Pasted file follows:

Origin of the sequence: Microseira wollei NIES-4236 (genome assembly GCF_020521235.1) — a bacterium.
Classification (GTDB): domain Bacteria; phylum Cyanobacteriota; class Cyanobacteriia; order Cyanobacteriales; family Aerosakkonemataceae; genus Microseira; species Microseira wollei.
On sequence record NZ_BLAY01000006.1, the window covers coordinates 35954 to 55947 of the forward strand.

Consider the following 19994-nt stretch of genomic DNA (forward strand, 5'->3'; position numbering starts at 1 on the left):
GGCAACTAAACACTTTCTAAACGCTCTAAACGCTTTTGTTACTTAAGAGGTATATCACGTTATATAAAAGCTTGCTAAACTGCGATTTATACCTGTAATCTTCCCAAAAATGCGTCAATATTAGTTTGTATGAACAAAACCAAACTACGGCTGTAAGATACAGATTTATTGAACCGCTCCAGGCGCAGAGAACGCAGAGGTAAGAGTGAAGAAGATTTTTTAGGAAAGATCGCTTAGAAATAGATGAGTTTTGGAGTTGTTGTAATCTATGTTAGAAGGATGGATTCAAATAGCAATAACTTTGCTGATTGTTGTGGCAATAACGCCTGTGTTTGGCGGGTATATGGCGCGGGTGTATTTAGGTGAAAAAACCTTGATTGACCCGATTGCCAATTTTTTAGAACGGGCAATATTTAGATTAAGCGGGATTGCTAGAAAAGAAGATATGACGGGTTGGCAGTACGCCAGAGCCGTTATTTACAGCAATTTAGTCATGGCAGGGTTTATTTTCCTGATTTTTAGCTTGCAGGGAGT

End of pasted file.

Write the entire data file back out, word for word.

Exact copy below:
Origin of the sequence: Microseira wollei NIES-4236 (genome assembly GCF_020521235.1) — a bacterium.
Classification (GTDB): domain Bacteria; phylum Cyanobacteriota; class Cyanobacteriia; order Cyanobacteriales; family Aerosakkonemataceae; genus Microseira; species Microseira wollei.
On sequence record NZ_BLAY01000006.1, the window covers coordinates 35954 to 55947 of the forward strand.

Consider the following 19994-nt stretch of genomic DNA (forward strand, 5'->3'; position numbering starts at 1 on the left):
GGCAACTAAACACTTTCTAAACGCTCTAAACGCTTTTGTTACTTAAGAGGTATATCACGTTATATAAAAGCTTGCTAAACTGCGATTTATACCTGTAATCTTCCCAAAAATGCGTCAATATTAGTTTGTATGAACAAAACCAAACTACGGCTGTAAGATACAGATTTATTGAACCGCTCCAGGCGCAGAGAACGCAGAGGTAAGAGTGAAGAAGATTTTTTAGGAAAGATCGCTTAGAAATAGATGAGTTTTGGAGTTGTTGTAATCTATGTTAGAAGGATGGATTCAAATAGCAATAACTTTGCTGATTGTTGTGGCAATAACGCCTGTGTTTGGCGGGTATATGGCGCGGGTGTATTTAGGTGAAAAAACCTTGATTGACCCGATTGCCAATTTTTTAGAACGGGCAATATTTAGATTAAGCGGGATTGCTAGAAAAGAAGATATGACGGGTTGGCAGTACGCCAGAGCCGTTATTTACAGCAATTTAGTCATGGCAGGGTTTATTTTCCTGATTTTTAGCTTGCAGGGAGT